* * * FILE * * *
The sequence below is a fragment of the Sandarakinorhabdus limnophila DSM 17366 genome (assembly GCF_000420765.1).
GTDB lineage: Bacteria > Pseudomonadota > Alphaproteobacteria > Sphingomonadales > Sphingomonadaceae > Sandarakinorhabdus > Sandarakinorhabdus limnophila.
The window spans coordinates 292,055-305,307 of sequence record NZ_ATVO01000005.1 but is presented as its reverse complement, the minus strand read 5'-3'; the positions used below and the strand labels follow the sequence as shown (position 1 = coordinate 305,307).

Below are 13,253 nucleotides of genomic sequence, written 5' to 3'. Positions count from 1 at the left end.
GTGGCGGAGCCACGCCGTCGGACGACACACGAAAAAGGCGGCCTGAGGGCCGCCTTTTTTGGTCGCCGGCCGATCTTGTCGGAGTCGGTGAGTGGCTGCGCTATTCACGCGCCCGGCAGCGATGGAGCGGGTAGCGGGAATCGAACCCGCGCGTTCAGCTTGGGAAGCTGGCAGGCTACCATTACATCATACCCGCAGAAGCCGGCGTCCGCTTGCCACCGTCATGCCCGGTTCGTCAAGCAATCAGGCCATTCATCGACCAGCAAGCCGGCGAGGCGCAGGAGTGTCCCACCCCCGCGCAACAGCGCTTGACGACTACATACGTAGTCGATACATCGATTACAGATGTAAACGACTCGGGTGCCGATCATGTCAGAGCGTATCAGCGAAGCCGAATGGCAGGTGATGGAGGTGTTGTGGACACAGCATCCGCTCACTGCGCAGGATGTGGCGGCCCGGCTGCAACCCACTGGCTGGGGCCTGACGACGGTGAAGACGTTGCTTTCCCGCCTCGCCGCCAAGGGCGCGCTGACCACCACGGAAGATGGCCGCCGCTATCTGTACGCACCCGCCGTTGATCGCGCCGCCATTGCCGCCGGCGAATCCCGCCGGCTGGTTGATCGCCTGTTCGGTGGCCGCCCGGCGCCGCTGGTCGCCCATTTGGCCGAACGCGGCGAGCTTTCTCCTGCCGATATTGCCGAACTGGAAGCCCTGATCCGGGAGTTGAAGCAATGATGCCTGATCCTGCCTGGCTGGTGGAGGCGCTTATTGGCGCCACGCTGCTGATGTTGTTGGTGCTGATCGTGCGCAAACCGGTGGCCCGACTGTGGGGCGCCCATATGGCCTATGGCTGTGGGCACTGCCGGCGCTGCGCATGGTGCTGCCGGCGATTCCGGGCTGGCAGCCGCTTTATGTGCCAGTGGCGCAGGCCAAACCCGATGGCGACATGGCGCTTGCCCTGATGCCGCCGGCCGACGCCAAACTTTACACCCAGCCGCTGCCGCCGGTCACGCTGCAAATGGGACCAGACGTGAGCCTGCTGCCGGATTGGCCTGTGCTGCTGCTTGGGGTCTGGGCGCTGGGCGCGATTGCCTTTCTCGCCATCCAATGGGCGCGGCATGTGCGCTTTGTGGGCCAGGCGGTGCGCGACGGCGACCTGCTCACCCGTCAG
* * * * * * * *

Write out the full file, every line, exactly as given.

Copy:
The sequence below is a fragment of the Sandarakinorhabdus limnophila DSM 17366 genome (assembly GCF_000420765.1).
GTDB lineage: Bacteria > Pseudomonadota > Alphaproteobacteria > Sphingomonadales > Sphingomonadaceae > Sandarakinorhabdus > Sandarakinorhabdus limnophila.
The window spans coordinates 292,055-305,307 of sequence record NZ_ATVO01000005.1 but is presented as its reverse complement, the minus strand read 5'-3'; the positions used below and the strand labels follow the sequence as shown (position 1 = coordinate 305,307).

Below are 13,253 nucleotides of genomic sequence, written 5' to 3'. Positions count from 1 at the left end.
GTGGCGGAGCCACGCCGTCGGACGACACACGAAAAAGGCGGCCTGAGGGCCGCCTTTTTTGGTCGCCGGCCGATCTTGTCGGAGTCGGTGAGTGGCTGCGCTATTCACGCGCCCGGCAGCGATGGAGCGGGTAGCGGGAATCGAACCCGCGCGTTCAGCTTGGGAAGCTGGCAGGCTACCATTACATCATACCCGCAGAAGCCGGCGTCCGCTTGCCACCGTCATGCCCGGTTCGTCAAGCAATCAGGCCATTCATCGACCAGCAAGCCGGCGAGGCGCAGGAGTGTCCCACCCCCGCGCAACAGCGCTTGACGACTACATACGTAGTCGATACATCGATTACAGATGTAAACGACTCGGGTGCCGATCATGTCAGAGCGTATCAGCGAAGCCGAATGGCAGGTGATGGAGGTGTTGTGGACACAGCATCCGCTCACTGCGCAGGATGTGGCGGCCCGGCTGCAACCCACTGGCTGGGGCCTGACGACGGTGAAGACGTTGCTTTCCCGCCTCGCCGCCAAGGGCGCGCTGACCACCACGGAAGATGGCCGCCGCTATCTGTACGCACCCGCCGTTGATCGCGCCGCCATTGCCGCCGGCGAATCCCGCCGGCTGGTTGATCGCCTGTTCGGTGGCCGCCCGGCGCCGCTGGTCGCCCATTTGGCCGAACGCGGCGAGCTTTCTCCTGCCGATATTGCCGAACTGGAAGCCCTGATCCGGGAGTTGAAGCAATGATGCCTGATCCTGCCTGGCTGGTGGAGGCGCTTATTGGCGCCACGCTGCTGATGTTGTTGGTGCTGATCGTGCGCAAACCGGTGGCCCGACTGTGGGGCGCCCATATGGCCTATGGCTGTGGGCACTGCCGGCGCTGCGCATGGTGCTGCCGGCGATTCCGGGCTGGCAGCCGCTTTATGTGCCAGTGGCGCAGGCCAAACCCGATGGCGACATGGCGCTTGCCCTGATGCCGCCGGCCGACGCCAAACTTTACACCCAGCCGCTGCCGCCGGTCACGCTGCAAATGGGACCAGACGTGAGCCTGCTGCCGGATTGGCCTGTGCTGCTGCTTGGGGTCTGGGCGCTGGGCGCGATTGCCTTTCTCGCCATCCAATGGGCGCGGCATGTGCGCTTTGTGGGCCAGGCGGTGCGCGACGGCGACCTGCTCACCCGTCAG